From: [email protected]
Sent: Monday, May 9, 2005 12:13 AM
To: eWEEK readers
Subject: Geek revival; shtick of Chambers
“Wynn, schmynn,” sneered Spence, dissing Steve Wynns recently opened $2.7 billion Wynn Las Vegas resort. “Gimme my Blue Hawaii Room at Viva Las Vegas Villas any day!” The dulcet-toned Drudge crooned the “Hawaiian Wedding Song” as he strolled down Las Vegas Boulevard last week to attend this years tiny but still nerd-filled Interop show. Even though event organizers were touting a 10 percent increase in attendance and 35 more exhibitors than last year, moving the event from the gargantuan Las Vegas Convention Center to the more manageable Mandalay Bay seemed a wise move.
A show insider told the Kitty that 40 attempts to hack the InteropNet had occurred before Tuesday morning, when the event officially opened. “Its like a superpower,” touted the Interopian tipster. “Hackers are targeting the cream of the crop and testing their skills against the best!” Keynote speaker Sean Maloney, general manager of Intels mobility group, spent most of his time hyping WiMax by hooking up via camera phone to a minion stationed on a Vegas rooftop and allowing attendees to check out what traffic was like on the strip. Seeing that traffic wasnt too congested, Maloney quipped that the commute home at the end of the first day of Interop didnt look too bad. The demo apparently was tapping part of a network that will eventually be available to local subscribers, although no time frame for when the service will be available was given. As Ciscos CEO, John Chambers, talked up innovation and interactive networks during his keynote, the fidgeting Furball realized he still hadnt adjusted to Chambers Jerry Springer-like habit of networking event audiences over the last few years. “Whats next—Scott McNealy or Bill Gates crowd surfing?” cackled the Kitty.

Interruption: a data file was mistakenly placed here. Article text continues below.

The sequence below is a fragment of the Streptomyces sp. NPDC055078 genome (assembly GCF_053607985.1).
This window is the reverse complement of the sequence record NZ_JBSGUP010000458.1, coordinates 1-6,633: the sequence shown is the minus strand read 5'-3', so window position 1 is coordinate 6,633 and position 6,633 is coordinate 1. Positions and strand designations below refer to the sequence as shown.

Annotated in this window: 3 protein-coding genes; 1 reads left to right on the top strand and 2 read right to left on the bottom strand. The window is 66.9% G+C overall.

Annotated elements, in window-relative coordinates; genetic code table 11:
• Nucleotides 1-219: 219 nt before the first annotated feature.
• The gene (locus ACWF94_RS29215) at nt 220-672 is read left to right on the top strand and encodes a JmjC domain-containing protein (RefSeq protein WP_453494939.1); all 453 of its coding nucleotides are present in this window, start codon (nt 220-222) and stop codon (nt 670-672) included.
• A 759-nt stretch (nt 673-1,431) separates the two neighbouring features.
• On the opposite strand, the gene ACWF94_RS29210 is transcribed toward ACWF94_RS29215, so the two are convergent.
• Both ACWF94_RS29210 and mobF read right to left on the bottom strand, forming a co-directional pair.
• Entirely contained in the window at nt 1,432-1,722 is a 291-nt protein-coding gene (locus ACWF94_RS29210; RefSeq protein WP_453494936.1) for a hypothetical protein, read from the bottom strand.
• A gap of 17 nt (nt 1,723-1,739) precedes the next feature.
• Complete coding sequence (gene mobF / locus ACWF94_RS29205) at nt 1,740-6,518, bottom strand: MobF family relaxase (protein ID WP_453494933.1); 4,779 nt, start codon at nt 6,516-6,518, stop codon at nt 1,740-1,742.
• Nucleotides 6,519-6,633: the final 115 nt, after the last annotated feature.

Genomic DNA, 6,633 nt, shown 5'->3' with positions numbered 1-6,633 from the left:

Juniper Chairman and CEO Scott Kriens used his keynote to mock Chambers, saying that if attendees wanted to see Bono or win a free iPod—both past Cisco promotional gimmicks—they were out of luck. On the show floor, big-iron boxes from Cisco, Foundry and Extreme didnt seem to thrill attendees as much as the $288 DV6 camera from SupaCam did. The SupaCam reps couldnt swipe credit cards fast enough to keep up with demand. His Hirsuteness envisioned the fun he could have with such an easily concealed videocam in Vegas, but envisioning how to hide it on his T&E was another issue.
The Electronic Lifestyle Integration folks pushing their ELI home security appliance also seemed to attract a lot of traffic. ELI recently raised its status big time by making security guru Howard Schmidt (formerly of eBay) its chairman. Just before the Baron of Babble headed for the blackjack tables, a crony told him that MediaLive International announced it plans another Interop for December in the Big Apple. “I dunno,” laughed the Lynx. “Geekfests that happen in Vegas should stay in Vegas.”